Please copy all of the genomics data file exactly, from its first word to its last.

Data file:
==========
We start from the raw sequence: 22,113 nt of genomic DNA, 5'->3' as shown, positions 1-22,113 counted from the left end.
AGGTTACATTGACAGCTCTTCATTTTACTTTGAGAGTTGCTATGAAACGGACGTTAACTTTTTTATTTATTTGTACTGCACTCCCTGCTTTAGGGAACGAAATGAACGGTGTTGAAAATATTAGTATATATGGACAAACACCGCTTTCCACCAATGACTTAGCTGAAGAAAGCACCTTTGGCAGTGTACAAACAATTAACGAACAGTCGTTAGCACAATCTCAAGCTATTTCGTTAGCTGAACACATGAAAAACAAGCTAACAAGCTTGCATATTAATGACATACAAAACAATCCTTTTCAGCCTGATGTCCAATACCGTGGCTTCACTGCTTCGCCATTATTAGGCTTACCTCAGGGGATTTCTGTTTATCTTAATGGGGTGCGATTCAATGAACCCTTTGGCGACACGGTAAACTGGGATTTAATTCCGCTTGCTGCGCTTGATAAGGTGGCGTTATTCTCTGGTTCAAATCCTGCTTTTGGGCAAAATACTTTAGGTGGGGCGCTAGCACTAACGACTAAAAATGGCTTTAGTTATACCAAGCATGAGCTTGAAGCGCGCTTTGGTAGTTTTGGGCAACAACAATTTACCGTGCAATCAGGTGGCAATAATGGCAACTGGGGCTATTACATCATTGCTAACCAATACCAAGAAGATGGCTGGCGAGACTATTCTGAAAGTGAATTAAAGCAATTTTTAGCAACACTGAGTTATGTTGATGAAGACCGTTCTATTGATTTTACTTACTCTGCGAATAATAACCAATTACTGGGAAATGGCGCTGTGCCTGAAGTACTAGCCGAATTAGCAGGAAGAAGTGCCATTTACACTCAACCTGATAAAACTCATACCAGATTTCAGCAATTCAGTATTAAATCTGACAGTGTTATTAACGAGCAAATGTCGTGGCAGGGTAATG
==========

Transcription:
We start from the raw sequence: 22,113 nt of genomic DNA, 5'->3' as shown, positions 1-22,113 counted from the left end.
AGGTTACATTGACAGCTCTTCATTTTACTTTGAGAGTTGCTATGAAACGGACGTTAACTTTTTTATTTATTTGTACTGCACTCCCTGCTTTAGGGAACGAAATGAACGGTGTTGAAAATATTAGTATATATGGACAAACACCGCTTTCCACCAATGACTTAGCTGAAGAAAGCACCTTTGGCAGTGTACAAACAATTAACGAACAGTCGTTAGCACAATCTCAAGCTATTTCGTTAGCTGAACACATGAAAAACAAGCTAACAAGCTTGCATATTAATGACATACAAAACAATCCTTTTCAGCCTGATGTCCAATACCGTGGCTTCACTGCTTCGCCATTATTAGGCTTACCTCAGGGGATTTCTGTTTATCTTAATGGGGTGCGATTCAATGAACCCTTTGGCGACACGGTAAACTGGGATTTAATTCCGCTTGCTGCGCTTGATAAGGTGGCGTTATTCTCTGGTTCAAATCCTGCTTTTGGGCAAAATACTTTAGGTGGGGCGCTAGCACTAACGACTAAAAATGGCTTTAGTTATACCAAGCATGAGCTTGAAGCGCGCTTTGGTAGTTTTGGGCAACAACAATTTACCGTGCAATCAGGTGGCAATAATGGCAACTGGGGCTATTACATCATTGCTAACCAATACCAAGAAGATGGCTGGCGAGACTATTCTGAAAGTGAATTAAAGCAATTTTTAGCAACACTGAGTTATGTTGATGAAGACCGTTCTATTGATTTTACTTACTCTGCGAATAATAACCAATTACTGGGAAATGGCGCTGTGCCTGAAGTACTAGCCGAATTAGCAGGAAGAAGTGCCATTTACACTCAACCTGATAAAACTCATACCAGATTTCAGCAATTCAGTATTAAATCTGACAGTGTTATTAACGAGCAAATGTCGTGGCAGGGTAATG